TAMPA — The Lee County School Board on Tuesday reversed its decision to become the first Florida school district to opt its students out of state standardized tests — a move that thrust the school district into the national spotlight last week.
Still, the vote stirred new and enduring debate in the Tampa area and statewide about the value of standardized testing — and calls for state lawmakers revisit the issue.
Some local school board members said they sympathize with Lee County’s frustrations over testing but they don’t see fully opting out as the best way to bring about change. In Florida, state tests are tied to everything from teacher evaluations and funding to whether students graduate from high school.
“A move like that would essentially hold our kids hostage over a political battle and I just don’t think that’s right,” said Hillsborough County School Board member Stacy White, who is against the over-use of state tests. “State funding could have been withheld. Students could have been denied diplomas.”
Instead, White said school board members should lobby legislators, the governor and the state Board of Education to examine the many ways test scores are used.
“That’s the right way to fight the fight,” White said. “We’ve got to be very careful with what we do at the local level.”
This school year, a new test — the Florida Standards Assessment — will replace the Florida Comprehensive Assessment Test. The new test is aligned to the new Florida Standards, which are based on the controversial Common Core State Standards adopted by most states and the District of Columbia.
The math and language arts goals were designed to stress critical thinking and better prepare students for college and careers. But they have drawn widespread opposition, including from White. Opponents consider the standards to be overreach by the federal government and fear they will put even more of an emphasis on testing.
The original Lee County School Board opt-out decision came in a 3-2 vote Aug. 27, to cheers from a packed room of testing critics.
The vote came two days after Gov. Rick Scott called for an investigation into the new standards and all state standardized tests.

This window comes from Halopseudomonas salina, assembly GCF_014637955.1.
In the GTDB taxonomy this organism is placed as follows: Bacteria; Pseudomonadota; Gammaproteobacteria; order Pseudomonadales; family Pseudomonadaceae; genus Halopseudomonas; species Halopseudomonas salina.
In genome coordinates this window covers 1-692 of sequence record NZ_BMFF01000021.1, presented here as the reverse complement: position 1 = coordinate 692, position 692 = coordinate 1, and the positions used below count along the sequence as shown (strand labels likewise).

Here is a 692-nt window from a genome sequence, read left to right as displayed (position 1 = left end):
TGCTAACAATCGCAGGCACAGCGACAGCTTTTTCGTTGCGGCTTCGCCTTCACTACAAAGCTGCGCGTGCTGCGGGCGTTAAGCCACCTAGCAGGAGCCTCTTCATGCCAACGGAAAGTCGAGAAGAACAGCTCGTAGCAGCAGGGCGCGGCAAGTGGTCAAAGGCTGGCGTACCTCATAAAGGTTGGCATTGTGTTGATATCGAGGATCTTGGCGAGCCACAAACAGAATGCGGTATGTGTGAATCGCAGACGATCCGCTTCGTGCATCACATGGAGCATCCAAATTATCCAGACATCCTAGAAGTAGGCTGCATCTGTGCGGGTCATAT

On Tuesday, the board rescinded the first vote in a 3-2 decision during a special meeting at the request of board member Mary Fischer, one of the three who originally moved to opt out. Fischer changed her mind after hearing about the implications such a move could have on the school district.
Critics of standardized testing argue that school systems are putting too much of an emphasis on testing, leading to a “teach-to-the-test” culture. But some say it is necessary to measure what students know so comparisons and improvements can be made.
Pinellas County School Board member Rene Flowers said students are tested too much. In her county, they take 12 standardized tests during the school year. She encourages anyone with concerns about assessments to take them to Tallahassee.
“Let legislators know, ‘We can go to the voting booth and test you out,’” Flowers said.
She said opting out as Lee County board members did would cause more harm than good, so she was glad to hear they reversed it.
“I think it was more of a statement of frustration.”
In Pasco County, school board Chairwoman Alison Crumbley said she would be reluctant to opt out of state testing but that she understands the concerns.
“There are just way too many tests,” Crumbley said.
But for a school board to vote to opt out of the tests is going too far, she said.
“It’s so far reaching to make a board statement that we aren’t going to do this,” Crumbley said. “You can’t do that. It’s irresponsible.”
Hillsborough school district spokesman Stephen Hegarty said reliable state tests are needed, but “when you tie that to accountability and high stakes, that’s where it gets controversial.”
“Maybe that’s what will come out of it,” Hegarty said. “A robust discussion about what we should use tests for.”
The Florida School Boards Association posted a document on the online agenda for a Friday meeting that spells out how opting out of state tests could affect a school district. According to state law, all districts must administer state tests to students who attend public schools. Testing is required for students to graduate from high school and to apply for certain types of state and federal funding.
The state Board of Education has the right to pull funding from a district if it doesn’t comply.
“The law is pretty clear,” said Hillsborough School Board attorney Jim Porter, who has fielded questions from board members about what opting out could mean for a school district. “The ramifications are pretty severe for students’ ability to get high school diplomas and districts to pay salaries.”
The document spells out all the ways assessment data is used, including determining salaries, giving performance pay increases to school employees and determining scholarship eligibility.
Hillsborough School Board Vice Chairwoman Susan Valdes called Lee’s original decision to opt out “very courageous,” but added that school board members must follow state laws.
“That’s first and foremost,” Valdes said.
Hillsborough board member Cindy Stuart said she hopes lawmakers paid close attention to Lee County’s experience. School board members and others should be having serious conversations with their legislators about the anxiety of preparing for the new test, which is still being developed, without seeing it first, she said.
“I think we’ve all had enough,” Stuart said. “This may have forced a conversation (about) high-stakes testing and the stranglehold it has on so many of us in education.”
Tribune staff writer Ronnie Blair contributed to this report.